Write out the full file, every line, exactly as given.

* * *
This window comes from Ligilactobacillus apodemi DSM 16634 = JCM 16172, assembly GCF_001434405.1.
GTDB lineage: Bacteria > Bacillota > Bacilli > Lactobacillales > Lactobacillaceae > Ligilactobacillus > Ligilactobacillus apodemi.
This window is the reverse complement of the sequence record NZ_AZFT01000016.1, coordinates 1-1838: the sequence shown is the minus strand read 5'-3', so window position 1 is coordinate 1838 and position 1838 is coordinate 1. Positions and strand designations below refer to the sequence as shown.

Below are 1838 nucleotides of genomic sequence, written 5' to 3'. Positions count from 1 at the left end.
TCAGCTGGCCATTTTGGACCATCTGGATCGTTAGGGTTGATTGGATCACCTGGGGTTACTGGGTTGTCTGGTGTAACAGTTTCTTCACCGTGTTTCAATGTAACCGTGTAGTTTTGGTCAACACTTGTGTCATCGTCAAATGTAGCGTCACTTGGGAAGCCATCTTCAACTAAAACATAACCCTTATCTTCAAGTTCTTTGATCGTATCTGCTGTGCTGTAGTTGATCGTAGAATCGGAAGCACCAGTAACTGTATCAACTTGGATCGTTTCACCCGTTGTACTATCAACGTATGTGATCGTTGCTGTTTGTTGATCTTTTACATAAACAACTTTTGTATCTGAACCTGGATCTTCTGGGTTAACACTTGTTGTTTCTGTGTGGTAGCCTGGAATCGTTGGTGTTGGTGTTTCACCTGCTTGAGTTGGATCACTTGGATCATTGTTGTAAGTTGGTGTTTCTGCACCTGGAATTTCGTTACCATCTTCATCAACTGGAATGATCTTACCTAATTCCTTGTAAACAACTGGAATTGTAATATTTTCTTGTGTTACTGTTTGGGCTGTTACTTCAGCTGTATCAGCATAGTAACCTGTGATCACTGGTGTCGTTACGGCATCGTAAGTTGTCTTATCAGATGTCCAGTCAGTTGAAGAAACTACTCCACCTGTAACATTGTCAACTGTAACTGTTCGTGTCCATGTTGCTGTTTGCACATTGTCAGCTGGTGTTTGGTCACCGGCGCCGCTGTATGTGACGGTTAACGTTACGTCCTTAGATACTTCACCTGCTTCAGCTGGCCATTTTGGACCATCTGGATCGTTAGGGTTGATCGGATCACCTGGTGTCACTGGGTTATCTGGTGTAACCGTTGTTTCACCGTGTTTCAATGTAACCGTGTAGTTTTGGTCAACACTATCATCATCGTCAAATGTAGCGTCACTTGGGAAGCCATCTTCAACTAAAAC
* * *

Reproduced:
This window comes from Ligilactobacillus apodemi DSM 16634 = JCM 16172, assembly GCF_001434405.1.
GTDB lineage: Bacteria > Bacillota > Bacilli > Lactobacillales > Lactobacillaceae > Ligilactobacillus > Ligilactobacillus apodemi.
This window is the reverse complement of the sequence record NZ_AZFT01000016.1, coordinates 1-1838: the sequence shown is the minus strand read 5'-3', so window position 1 is coordinate 1838 and position 1838 is coordinate 1. Positions and strand designations below refer to the sequence as shown.

Below are 1838 nucleotides of genomic sequence, written 5' to 3'. Positions count from 1 at the left end.
TCAGCTGGCCATTTTGGACCATCTGGATCGTTAGGGTTGATTGGATCACCTGGGGTTACTGGGTTGTCTGGTGTAACAGTTTCTTCACCGTGTTTCAATGTAACCGTGTAGTTTTGGTCAACACTTGTGTCATCGTCAAATGTAGCGTCACTTGGGAAGCCATCTTCAACTAAAACATAACCCTTATCTTCAAGTTCTTTGATCGTATCTGCTGTGCTGTAGTTGATCGTAGAATCGGAAGCACCAGTAACTGTATCAACTTGGATCGTTTCACCCGTTGTACTATCAACGTATGTGATCGTTGCTGTTTGTTGATCTTTTACATAAACAACTTTTGTATCTGAACCTGGATCTTCTGGGTTAACACTTGTTGTTTCTGTGTGGTAGCCTGGAATCGTTGGTGTTGGTGTTTCACCTGCTTGAGTTGGATCACTTGGATCATTGTTGTAAGTTGGTGTTTCTGCACCTGGAATTTCGTTACCATCTTCATCAACTGGAATGATCTTACCTAATTCCTTGTAAACAACTGGAATTGTAATATTTTCTTGTGTTACTGTTTGGGCTGTTACTTCAGCTGTATCAGCATAGTAACCTGTGATCACTGGTGTCGTTACGGCATCGTAAGTTGTCTTATCAGATGTCCAGTCAGTTGAAGAAACTACTCCACCTGTAACATTGTCAACTGTAACTGTTCGTGTCCATGTTGCTGTTTGCACATTGTCAGCTGGTGTTTGGTCACCGGCGCCGCTGTATGTGACGGTTAACGTTACGTCCTTAGATACTTCACCTGCTTCAGCTGGCCATTTTGGACCATCTGGATCGTTAGGGTTGATCGGATCACCTGGTGTCACTGGGTTATCTGGTGTAACCGTTGTTTCACCGTGTTTCAATGTAACCGTGTAGTTTTGGTCAACACTATCATCATCGTCAAATGTAGCGTCACTTGGGAAGCCATCTTCAACTAAAAC